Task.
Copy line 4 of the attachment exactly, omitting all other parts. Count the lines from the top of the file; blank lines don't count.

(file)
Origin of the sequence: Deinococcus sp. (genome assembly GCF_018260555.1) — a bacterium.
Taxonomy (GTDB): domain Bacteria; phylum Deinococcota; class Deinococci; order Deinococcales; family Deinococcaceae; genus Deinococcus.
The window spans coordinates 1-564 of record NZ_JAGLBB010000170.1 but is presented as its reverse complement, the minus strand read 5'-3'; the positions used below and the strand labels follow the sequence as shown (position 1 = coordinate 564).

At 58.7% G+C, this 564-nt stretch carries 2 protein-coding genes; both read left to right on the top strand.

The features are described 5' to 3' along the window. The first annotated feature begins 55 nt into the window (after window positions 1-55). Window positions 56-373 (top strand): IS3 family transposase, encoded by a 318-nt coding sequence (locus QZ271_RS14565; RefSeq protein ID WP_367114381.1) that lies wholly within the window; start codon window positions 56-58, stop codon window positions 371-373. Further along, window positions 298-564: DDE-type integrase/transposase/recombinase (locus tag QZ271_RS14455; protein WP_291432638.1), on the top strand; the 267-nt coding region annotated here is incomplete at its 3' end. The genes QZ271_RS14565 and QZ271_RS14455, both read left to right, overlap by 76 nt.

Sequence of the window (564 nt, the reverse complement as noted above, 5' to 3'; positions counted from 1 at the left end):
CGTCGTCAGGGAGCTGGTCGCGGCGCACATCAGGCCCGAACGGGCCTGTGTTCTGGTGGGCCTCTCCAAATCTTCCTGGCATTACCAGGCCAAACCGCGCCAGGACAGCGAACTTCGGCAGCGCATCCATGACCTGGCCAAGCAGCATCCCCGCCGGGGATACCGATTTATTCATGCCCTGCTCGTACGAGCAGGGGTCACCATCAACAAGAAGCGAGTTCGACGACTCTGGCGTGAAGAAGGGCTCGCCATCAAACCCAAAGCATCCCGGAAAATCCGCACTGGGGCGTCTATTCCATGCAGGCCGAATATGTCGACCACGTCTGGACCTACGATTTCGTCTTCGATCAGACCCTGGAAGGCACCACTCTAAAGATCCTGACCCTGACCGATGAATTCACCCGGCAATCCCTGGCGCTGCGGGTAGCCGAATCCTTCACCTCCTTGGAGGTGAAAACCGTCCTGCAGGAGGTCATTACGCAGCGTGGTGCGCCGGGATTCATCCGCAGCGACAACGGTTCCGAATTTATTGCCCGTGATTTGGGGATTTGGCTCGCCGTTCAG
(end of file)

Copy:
At 58.7% G+C, this 564-nt stretch carries 2 protein-coding genes; both read left to right on the top strand.